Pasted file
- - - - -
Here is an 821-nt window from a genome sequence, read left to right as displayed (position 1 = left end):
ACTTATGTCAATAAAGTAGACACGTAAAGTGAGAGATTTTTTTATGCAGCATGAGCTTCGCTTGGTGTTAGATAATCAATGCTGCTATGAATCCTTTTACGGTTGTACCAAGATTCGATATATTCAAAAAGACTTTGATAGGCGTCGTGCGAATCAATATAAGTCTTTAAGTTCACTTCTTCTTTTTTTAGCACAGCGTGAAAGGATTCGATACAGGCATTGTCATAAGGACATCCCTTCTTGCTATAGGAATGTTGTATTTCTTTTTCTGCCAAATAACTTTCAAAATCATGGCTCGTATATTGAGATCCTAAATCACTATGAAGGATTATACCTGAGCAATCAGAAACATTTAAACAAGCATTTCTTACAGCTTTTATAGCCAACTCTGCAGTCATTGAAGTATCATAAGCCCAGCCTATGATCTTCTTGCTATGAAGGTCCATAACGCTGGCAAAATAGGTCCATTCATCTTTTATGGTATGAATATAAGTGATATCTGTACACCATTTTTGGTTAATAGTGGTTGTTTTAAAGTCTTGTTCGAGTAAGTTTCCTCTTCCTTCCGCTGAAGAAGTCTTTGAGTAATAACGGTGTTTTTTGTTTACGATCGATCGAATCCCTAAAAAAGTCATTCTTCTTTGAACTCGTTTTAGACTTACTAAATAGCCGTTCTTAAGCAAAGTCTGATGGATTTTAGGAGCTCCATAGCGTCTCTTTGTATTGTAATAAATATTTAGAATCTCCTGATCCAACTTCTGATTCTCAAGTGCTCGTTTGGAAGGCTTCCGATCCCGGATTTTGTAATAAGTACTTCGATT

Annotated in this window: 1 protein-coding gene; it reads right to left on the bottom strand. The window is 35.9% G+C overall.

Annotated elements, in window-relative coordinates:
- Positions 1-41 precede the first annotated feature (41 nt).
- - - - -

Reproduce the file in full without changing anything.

Here is an 821-nt window from a genome sequence, read left to right as displayed (position 1 = left end):
ACTTATGTCAATAAAGTAGACACGTAAAGTGAGAGATTTTTTTATGCAGCATGAGCTTCGCTTGGTGTTAGATAATCAATGCTGCTATGAATCCTTTTACGGTTGTACCAAGATTCGATATATTCAAAAAGACTTTGATAGGCGTCGTGCGAATCAATATAAGTCTTTAAGTTCACTTCTTCTTTTTTTAGCACAGCGTGAAAGGATTCGATACAGGCATTGTCATAAGGACATCCCTTCTTGCTATAGGAATGTTGTATTTCTTTTTCTGCCAAATAACTTTCAAAATCATGGCTCGTATATTGAGATCCTAAATCACTATGAAGGATTATACCTGAGCAATCAGAAACATTTAAACAAGCATTTCTTACAGCTTTTATAGCCAACTCTGCAGTCATTGAAGTATCATAAGCCCAGCCTATGATCTTCTTGCTATGAAGGTCCATAACGCTGGCAAAATAGGTCCATTCATCTTTTATGGTATGAATATAAGTGATATCTGTACACCATTTTTGGTTAATAGTGGTTGTTTTAAAGTCTTGTTCGAGTAAGTTTCCTCTTCCTTCCGCTGAAGAAGTCTTTGAGTAATAACGGTGTTTTTTGTTTACGATCGATCGAATCCCTAAAAAAGTCATTCTTCTTTGAACTCGTTTTAGACTTACTAAATAGCCGTTCTTAAGCAAAGTCTGATGGATTTTAGGAGCTCCATAGCGTCTCTTTGTATTGTAATAAATATTTAGAATCTCCTGATCCAACTTCTGATTCTCAAGTGCTCGTTTGGAAGGCTTCCGATCCCGGATTTTGTAATAAGTACTTCGATT

Annotated in this window: 1 protein-coding gene; it reads right to left on the bottom strand. The window is 35.9% G+C overall.

Annotated elements, in window-relative coordinates:
- Positions 1-41 precede the first annotated feature (41 nt).